But that introduces the question "what is a framework?" which is another can of worms entirely!

--NatPryce.

I moved our subsequent discussion on component frameworks to the ComponentFramework page. --PhilipEskelin


Nat, my thinking is that we would place these in ComponentDesignPatternsContext in order to set the context for the entire language appropriately. You're right, the word framework and the definition of component itself could start a holy war. --PhilipEskelin


NatPryce: The discussions on ComponentDesignPatternsContext have resulted in a very good set of features that distinguishes ComponentBasedDevelopment from object orientation. And there hasn't been a holy war :-).

The results of that discussion made me think about how one goes about ComponentBasedDevelopment. Here's a first stab at the steps one takes:

1. Select components and frameworks that address some/all of the problems you need to solve. 2. Write and/or buy components for those frameworks that perform tasks specific to your application. 3. "Flesh out" the frameworks with the components from step 2, and those that are bundled as part of the framework. 4. Write code that coordinates between the different frameworks to tie them all into a cohesive system. 5. Write application specific code to solve problems for which there are no off-the-shelf frameworks. 6. Eventually, refactor some of that application specific code into new frameworks and components. This could be a useful high-level map of the pattern language. I can see where the existing patterns fit into this skeleton. What do people think? --NatPryce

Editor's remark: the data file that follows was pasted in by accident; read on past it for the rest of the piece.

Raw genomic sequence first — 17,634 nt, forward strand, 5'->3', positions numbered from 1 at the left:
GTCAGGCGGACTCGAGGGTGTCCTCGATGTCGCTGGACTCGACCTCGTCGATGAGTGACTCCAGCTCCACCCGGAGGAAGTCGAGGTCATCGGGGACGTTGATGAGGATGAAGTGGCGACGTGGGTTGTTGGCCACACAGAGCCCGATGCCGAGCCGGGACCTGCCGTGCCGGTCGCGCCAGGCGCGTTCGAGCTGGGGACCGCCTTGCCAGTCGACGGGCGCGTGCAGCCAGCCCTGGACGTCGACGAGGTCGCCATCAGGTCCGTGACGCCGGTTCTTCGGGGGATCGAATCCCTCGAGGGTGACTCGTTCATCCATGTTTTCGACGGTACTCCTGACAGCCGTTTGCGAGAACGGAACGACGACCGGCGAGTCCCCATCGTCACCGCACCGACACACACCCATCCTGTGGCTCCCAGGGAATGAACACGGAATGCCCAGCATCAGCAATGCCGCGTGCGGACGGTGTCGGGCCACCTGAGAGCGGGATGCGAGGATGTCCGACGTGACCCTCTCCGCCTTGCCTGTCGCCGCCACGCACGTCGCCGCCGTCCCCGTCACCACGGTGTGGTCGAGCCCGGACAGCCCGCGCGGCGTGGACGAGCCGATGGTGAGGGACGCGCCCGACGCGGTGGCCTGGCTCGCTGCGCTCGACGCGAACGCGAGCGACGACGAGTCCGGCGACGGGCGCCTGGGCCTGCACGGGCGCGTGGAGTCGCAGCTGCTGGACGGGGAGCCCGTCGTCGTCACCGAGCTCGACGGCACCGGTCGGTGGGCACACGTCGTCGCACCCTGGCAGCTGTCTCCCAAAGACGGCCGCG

PhilipEskelin: I moved our framework discussion to ComponentFramework. Otherwise, my thoughts are that you're attempting to define some of the elements -- at the higher levels of the pattern language -- that you can use in a particular context to solve a problem to make a system whole. Part of this has been done, but a lot of what you point out hasn't been explicitly addressed enough (it's scattered throughout).

NatPryce: I've placed some pattern names in the list above where I think they fit. One thing that this made me realise is that thinking about distribution issues is fundamental, but also orthogonal to designing the support for componentisation. Therefore, it could be organised as a separate branch of the pattern language with cross-links to other branches.

PhilipEskelin: Uh, yep, maybe, but I'm not sure. It all depends on how we approach the language -- or what kinds of patterns the user of the language would start with when sitting at the context of the entire language itself. When they've utilized the language, they are in the resulting context of the language. In there, a lot can happen. I think you are onto something here.

In addition, StuartBarker proposed (through e-mail) component assembly patterns, component development patterns, component framework patterns, and a sort of "decision making" subsection. This is also an interesting taxonomy. In end, we can see that classifying them at a lower level into creational, structural, and behavioral might be unnatural.

More natural is that you are sitting in an instance of a context that has lots of overlap with the language's context, and you need to easily identify with where you're at and have an unambiguous path into the guts of the language. It's almost as if you assess what you have and what you need to build for both components and frameworks, and then you compose the entire system both from (primarily) assembly and development roles. Hence assembly and development can be major sub-languages that you utilize appropriately based on your role and context.